How to Be a Dog's Best Friend
A dog will you give you a lifetime of devotion -- return the favor by learning the basics of responsible dog ownership.
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Before you decide to adopt a dog, think about what that means. For the next 15 years or so, you will be completely responsible for your canine companion. That means you must be ready for...
Commitment. From adorable puppyhood, through doggie adolescence, maturity, and old age, your dog will rely on you to meet all his needs -- for food, shelter, care, companionship, and training.
Acceptance. Like people, dogs are individuals. Though members of a breed share characteristics, each dog will have his own personality. A shy dog will never be the life of the party, and an active dog will never be content to lie at your feet. You can train a dog to be well-behaved, but you cannot change his temperament.
Friendship. Dogs need your love and attention as much as they need food and water. Your dog will want to spend as much time with you as he can. In return, he will give you unconditional affection and admiration, even on a bad hair day.
Your dog will be your best buddy, your biggest fan, and your most ardent supporter. Here's an overview of your end of the bargain:
- Take care of your dog's health. Provide proper nutrition, water, shelter, exercise, grooming, and vet care.
- Teach your dog to behave. Just like we teach our children manners so they will be civil adults, you must teach your dog to be a functional member of the family. An untrained dog is a nuisance and a menace.
- Give your dog enough exercise. Different breeds and personalities require different levels of activity and types of exercise. Dogs need to be walked or let outside several times a day for exercise and elimination.
- Play with your dog, and provide plenty of toys. Walks are great and necessary, but dogs also need one-on-one play time. You should provide a variety of safe toys for your dog, too, to help keep her amused in your absence.
- Pick up after your dog. Whether at the park, on the street, or even in your own yard, you need to dispose of your dog's waste. Dog waste carries microorganisms that can seep into groundwater supplies and make people sick. (It also kills the grass as it decomposes.) It is your duty as a responsible pet owner to be prepared for this eventuality whenever you take your dog outside.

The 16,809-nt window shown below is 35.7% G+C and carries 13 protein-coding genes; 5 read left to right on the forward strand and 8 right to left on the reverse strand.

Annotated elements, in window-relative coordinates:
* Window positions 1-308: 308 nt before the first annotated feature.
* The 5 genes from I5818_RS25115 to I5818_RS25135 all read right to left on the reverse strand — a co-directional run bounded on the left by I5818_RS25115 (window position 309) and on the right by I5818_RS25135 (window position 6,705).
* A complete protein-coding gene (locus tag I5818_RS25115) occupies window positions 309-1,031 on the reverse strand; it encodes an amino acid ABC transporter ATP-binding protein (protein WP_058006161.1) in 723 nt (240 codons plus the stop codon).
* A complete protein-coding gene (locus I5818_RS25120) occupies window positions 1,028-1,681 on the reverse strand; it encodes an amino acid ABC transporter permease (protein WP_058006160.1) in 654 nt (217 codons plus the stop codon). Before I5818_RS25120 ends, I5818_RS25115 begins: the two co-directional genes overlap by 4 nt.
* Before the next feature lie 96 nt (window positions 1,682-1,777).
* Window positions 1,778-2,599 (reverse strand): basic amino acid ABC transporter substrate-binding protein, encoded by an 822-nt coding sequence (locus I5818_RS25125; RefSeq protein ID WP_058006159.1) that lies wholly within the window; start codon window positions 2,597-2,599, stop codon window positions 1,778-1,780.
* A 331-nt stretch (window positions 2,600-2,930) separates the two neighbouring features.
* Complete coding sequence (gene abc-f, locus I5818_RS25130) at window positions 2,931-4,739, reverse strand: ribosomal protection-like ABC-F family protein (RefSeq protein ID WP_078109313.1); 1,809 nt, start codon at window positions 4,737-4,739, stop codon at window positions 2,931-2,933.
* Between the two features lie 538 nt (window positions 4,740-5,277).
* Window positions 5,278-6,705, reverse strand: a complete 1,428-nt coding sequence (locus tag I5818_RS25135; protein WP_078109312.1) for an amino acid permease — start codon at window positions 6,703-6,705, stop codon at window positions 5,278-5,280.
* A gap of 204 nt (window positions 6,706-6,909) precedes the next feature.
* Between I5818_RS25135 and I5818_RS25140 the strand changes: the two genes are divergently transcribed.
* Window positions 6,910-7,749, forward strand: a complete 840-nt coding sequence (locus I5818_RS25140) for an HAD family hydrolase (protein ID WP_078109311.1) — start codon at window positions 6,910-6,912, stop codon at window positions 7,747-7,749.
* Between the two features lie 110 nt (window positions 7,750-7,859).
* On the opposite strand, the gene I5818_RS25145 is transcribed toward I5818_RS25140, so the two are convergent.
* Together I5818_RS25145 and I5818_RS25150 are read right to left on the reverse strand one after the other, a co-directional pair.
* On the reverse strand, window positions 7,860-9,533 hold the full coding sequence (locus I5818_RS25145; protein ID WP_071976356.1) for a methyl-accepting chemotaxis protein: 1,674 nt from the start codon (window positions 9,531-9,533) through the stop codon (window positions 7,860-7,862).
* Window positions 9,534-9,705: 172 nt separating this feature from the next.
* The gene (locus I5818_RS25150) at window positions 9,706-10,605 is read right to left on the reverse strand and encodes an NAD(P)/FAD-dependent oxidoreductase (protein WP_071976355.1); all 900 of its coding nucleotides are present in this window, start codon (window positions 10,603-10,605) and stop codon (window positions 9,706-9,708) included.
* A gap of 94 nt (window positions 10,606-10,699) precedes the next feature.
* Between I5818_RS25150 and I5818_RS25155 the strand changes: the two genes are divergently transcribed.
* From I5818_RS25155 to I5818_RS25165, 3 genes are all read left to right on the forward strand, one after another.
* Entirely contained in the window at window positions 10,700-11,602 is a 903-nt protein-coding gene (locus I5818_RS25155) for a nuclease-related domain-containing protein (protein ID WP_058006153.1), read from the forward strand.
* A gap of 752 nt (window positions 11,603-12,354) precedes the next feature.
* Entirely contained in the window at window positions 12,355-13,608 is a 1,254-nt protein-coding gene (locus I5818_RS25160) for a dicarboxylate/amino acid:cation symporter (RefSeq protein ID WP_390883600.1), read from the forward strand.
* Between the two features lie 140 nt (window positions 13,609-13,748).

- Keep your dog on your property or on a leash. Do not let him wander around the neighborhood -- this is not safe for your dog or considerate to your community. In some communities, it is illegal.
- Discourage excessive barking. One of your dog's "jobs" (aside from providing nonstop adoration) is to warn against intruders. You will have to teach your dog what level of response is appropriate for your living situation. A dog in an apartment building, for example, cannot bark every time someone walks past your front door.
- Spend as much time as possible with your pup. Dogs need attention, and they also need companionship. Snoozing in a corner as you browse online or cook dinner is rewarding for your dog, too. When you can't be there, put on the radio or TV to keep your dog company.
- Never let your dog bite anyone -- even in play. Biting is a completely unacceptable activity. There is nothing "cute" about biting. If you don't make this clear from the beginning, you are failing to socialize your pet, and your pet will pay the price. Dogs who bite cannot live with a family.
- Unless you intend to breed your dog, spay or neuter your pup. It is better for your dogs' health and the community -- there are too many homeless animals as it is. Animal shelters feel so strongly about this that they often require you to pay for spaying or neutering a dog as part of the adoption process, or provide the service for a low fee to any pet owners in the community.
- Get a license and an ID tag. No matter how carefully you watch your dog, he may get lost. Quick identification of your pet increases the likelihood of a happy ending to a potentially tragic situation. A current photo of your pet would be helpful, too.
- Supervise dogs and children, particularly young children, at all times. No matter how "good" your dog is, you cannot anticipate her every response. The same can be said for children, particularly children who are not familiar with your dog.
- Designate an emergency contact in case of sudden illness or accident. Make provisions in your will, as well, for the care of your pet. Do not assume that people will take on this responsibility; ask friends or family if they are willing before you designate them to care for your pet in your absence.
The Great Outdoors
These tips will help you teach your dog proper "outdoor" behavior and give her what she needs to be safe and comfortable.
- If your dog lives outdoors even part of the time, make sure he has a sturdy, cozy dog house to protect him from the elements. It should be above ground level and have adequate ventilation without being drafty.
- Pay attention to the weather conditions. Heat, cold, and dampness are all factors to consider when determining whether your dog is safe and comfortable outdoors.
- Supply fresh water at all times, whether that means making sure the water bowl doesn't freeze in the winter or carrying water for your dog on a hike.
- Make sure your dog is wearing his ID tag and license whenever he leaves the house -- even in your yard.
- Don't let your dog chase cars, people, or other animals. If she does, give her a reprimand immediately and put her in the house or on the leash until she calms down.
- Don't allow him to soil, dig, or destroy plants on your neighbor's property. If your dog won't stay in your yard, build a better enclosure or keep him on a leash.
- Don't leave your dog tied up for extended periods of time (or at all, if he can't tolerate it).